- Gentlemen, start your drones: Judge’s ruling opens door for commercial use
- Soldier who hid, bragged about not saluting flag to be punished — in secret
- ‘Maverick’ of the seas: ‘Top Gun’ school for U.S. ship officers to launch
- Putin declares Sochi Paralympics open amid Ukrainian protest
- ‘In Jesus name, we pray’ sparks ire at Ohio council meeting
- Navy’s first laser weapon ready for prime time; drone killer to deploy this summer
- Billionaire backer: Rick Santorum ‘needs to be heard’ in 2016
- Obamacare fallout: 49 percent pessimistic; 45 percent ‘scared’
- DHS accused of holding U.S. citizen at airport, using emails to pry into her sex life
- Seattle socialist: Minimum-wage discussion skewed by ‘right-wing’ GAO analysis
Latest Cato Institute Items
Bowing to pressure from its left flank, the White House revealed Thursday that it won't again propose Social Security cuts when President Obama releases his budget early next month, saying Republicans squandered chances for a deal last year.
The flaring of global hots spots such as Ukraine and Syria dramatically illustrates the dwindling influence of President Obama in foreign affairs and the staying power of his perennial rival, Russian President Vladimir Putin, analysts say.
A major trade group for America's health insurers is supporting the Obama administration's defense against a lawsuit that questions whether Congress intended to let Obamacare tax credits flow to states that opted to let the federal government run their new insurance markets.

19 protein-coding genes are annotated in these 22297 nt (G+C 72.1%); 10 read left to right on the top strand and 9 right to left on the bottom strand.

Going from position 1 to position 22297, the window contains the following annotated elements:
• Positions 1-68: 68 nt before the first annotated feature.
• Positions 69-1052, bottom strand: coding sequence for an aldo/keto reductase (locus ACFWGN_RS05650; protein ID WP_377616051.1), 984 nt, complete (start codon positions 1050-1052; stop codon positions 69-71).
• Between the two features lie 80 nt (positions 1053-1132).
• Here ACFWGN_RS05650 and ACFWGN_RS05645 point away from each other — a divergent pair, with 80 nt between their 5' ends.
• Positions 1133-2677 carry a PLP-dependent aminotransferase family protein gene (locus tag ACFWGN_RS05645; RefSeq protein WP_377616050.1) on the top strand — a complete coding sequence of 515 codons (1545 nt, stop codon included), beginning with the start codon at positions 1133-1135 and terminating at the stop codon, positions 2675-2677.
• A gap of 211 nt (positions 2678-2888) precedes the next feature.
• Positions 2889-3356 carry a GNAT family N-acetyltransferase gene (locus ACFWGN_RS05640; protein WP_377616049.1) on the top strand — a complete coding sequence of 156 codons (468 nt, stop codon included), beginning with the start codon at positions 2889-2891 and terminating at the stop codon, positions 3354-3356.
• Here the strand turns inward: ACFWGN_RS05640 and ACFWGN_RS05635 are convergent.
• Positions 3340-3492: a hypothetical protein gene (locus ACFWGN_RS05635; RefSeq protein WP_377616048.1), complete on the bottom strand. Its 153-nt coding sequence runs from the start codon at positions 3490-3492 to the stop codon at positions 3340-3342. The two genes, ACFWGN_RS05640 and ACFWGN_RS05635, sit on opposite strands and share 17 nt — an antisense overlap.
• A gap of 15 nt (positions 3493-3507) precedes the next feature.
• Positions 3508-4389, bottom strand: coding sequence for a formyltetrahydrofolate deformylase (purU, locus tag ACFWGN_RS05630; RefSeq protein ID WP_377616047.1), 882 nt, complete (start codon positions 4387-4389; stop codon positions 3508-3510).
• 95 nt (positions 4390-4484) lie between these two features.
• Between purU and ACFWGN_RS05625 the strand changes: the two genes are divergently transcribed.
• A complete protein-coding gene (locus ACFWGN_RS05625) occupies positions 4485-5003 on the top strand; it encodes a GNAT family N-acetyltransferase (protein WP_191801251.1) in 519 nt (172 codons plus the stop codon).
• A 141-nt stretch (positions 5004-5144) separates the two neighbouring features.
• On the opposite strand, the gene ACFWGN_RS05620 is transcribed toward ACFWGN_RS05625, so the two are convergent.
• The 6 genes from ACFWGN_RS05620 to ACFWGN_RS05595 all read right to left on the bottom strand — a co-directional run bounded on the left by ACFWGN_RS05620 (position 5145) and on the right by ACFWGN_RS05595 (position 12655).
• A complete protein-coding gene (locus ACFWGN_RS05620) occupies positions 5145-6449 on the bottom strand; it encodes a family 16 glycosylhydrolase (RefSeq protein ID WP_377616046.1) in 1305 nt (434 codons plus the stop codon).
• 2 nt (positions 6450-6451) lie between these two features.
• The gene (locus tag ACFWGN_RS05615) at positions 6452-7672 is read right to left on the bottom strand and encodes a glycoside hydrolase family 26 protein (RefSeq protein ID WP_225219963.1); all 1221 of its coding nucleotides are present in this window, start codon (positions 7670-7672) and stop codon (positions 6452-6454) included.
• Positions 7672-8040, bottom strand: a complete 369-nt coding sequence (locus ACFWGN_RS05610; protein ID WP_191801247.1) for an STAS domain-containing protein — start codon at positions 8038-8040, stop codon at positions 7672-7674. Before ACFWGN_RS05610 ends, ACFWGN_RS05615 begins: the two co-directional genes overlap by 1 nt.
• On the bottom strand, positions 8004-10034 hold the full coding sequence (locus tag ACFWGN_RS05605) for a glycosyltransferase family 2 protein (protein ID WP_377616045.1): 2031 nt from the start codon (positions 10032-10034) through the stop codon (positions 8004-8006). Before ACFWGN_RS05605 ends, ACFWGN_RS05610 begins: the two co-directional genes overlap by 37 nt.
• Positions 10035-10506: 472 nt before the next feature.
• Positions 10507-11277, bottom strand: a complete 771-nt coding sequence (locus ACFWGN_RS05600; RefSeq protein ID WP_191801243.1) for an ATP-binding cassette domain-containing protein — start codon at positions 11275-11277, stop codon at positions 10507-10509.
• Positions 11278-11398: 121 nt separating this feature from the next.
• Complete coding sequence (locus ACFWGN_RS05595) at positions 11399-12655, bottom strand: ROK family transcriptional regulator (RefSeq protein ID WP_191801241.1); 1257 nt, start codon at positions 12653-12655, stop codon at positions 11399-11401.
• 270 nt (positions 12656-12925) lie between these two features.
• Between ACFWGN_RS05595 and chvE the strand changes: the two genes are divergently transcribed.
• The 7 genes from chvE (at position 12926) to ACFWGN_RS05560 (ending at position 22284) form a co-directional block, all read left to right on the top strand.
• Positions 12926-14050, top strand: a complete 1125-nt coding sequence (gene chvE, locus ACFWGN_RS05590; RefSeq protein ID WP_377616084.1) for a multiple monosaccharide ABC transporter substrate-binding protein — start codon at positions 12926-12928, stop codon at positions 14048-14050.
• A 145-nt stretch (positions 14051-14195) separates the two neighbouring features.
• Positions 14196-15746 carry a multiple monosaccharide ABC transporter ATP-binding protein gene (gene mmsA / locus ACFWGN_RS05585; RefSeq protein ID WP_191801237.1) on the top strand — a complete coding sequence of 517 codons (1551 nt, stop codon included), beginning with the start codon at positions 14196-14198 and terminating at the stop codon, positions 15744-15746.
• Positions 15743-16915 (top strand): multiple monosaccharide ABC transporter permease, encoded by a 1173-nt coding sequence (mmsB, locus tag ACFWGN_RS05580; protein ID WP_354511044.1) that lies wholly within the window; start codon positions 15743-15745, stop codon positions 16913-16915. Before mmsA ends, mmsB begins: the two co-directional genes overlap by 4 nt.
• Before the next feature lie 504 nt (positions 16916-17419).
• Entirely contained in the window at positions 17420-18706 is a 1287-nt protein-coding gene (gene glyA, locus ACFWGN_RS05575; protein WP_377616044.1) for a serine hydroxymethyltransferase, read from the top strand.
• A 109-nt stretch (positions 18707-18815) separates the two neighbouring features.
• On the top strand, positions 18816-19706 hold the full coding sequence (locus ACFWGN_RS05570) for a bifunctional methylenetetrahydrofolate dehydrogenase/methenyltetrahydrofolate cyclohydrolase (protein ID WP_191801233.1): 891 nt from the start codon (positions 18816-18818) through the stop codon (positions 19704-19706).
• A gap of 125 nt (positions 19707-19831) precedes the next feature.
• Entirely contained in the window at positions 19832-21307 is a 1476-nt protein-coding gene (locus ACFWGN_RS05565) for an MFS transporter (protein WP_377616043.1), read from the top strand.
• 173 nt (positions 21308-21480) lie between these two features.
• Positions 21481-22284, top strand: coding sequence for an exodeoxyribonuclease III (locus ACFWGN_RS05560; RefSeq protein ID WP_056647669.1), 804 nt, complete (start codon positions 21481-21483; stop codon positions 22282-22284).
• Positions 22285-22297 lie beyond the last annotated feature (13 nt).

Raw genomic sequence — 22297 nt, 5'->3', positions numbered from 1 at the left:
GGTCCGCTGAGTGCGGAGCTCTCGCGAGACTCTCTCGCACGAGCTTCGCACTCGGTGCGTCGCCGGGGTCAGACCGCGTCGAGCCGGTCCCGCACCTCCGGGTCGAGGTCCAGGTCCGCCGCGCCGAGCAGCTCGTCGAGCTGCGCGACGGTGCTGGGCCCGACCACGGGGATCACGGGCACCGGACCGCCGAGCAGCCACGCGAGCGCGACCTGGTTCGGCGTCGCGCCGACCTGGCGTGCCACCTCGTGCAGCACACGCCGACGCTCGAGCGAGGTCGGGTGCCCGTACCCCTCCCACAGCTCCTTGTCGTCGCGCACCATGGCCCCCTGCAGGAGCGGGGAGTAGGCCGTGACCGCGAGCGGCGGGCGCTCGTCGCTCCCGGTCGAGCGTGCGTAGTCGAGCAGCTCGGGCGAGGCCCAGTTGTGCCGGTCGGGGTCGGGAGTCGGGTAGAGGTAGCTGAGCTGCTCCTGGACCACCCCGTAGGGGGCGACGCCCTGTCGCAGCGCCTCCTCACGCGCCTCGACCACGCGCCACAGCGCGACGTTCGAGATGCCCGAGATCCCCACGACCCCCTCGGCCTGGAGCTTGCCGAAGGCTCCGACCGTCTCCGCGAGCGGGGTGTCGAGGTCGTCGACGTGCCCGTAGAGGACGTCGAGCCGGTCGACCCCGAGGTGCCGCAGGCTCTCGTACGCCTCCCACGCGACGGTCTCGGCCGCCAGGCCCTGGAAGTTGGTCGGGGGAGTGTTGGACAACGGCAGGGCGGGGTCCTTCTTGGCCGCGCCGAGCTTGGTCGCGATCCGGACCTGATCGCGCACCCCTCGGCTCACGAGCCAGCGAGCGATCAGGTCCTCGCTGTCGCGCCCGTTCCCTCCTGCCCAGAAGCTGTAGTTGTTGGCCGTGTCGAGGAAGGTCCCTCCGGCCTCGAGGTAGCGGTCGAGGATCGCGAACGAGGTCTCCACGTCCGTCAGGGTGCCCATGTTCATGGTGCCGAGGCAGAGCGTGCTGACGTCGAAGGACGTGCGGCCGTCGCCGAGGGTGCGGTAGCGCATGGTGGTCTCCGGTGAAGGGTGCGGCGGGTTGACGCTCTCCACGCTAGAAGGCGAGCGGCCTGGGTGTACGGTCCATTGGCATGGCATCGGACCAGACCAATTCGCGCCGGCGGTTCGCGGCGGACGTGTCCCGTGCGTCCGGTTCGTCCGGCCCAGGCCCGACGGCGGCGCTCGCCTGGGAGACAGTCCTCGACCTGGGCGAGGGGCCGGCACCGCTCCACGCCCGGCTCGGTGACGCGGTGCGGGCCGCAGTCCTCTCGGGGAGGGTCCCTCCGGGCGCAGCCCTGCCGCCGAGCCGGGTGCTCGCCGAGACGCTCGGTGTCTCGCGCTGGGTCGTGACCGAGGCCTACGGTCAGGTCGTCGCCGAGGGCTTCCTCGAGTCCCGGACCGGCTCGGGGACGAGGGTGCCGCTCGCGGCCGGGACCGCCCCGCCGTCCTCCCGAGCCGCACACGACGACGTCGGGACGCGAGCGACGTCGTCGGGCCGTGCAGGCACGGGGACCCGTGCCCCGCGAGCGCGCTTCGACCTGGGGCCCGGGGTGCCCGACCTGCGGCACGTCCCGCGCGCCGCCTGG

As the debate shapes up over a possible minimum wage increase, the loudest voices on both sides are talking about Maryland's whole economy - not only the plight of individual workers or business owners.
Medicare paid $11.7 million dollars for prescription drugs to prisoners because there was no oversight at the federal program to stop it, a new watchdog report has found.
Policy experts weigh in on how they would write the president's State of the Union, sketching the economic growth, mobility and inequality proposals they would call for if they could hijack the keyboard.
Lawyer leading legal battle on behalf of those sued for refusing to create products for gay weddings
Alan Sears doesn't know what it's like to be refused service for being gay, but he does know what it's like to be refused service for being a conservative.
Fifty years ago this week, President Lyndon Johnson declared "unconditional war on poverty in America." American taxpayers have since spent more than $15 trillion on this conflict, employing everything short of the A-bomb, as the CATO Institute's Michael Tanner notes. Money is thrown with abandon at low-income assistance programs, from Section 8 housing to Head Start to Medicare and the Earned Income Tax Credit. There's little to show for the expenditure beyond a $17.3 trillion — that's with a 't' — national debt.
Any American who travels must deal with the Transportation Safety Administration. The Bush administration made many mistakes in dealing with the attacks of Sept. 11, 2001. Creating a government monopoly to handle transportation safety was one of the worst.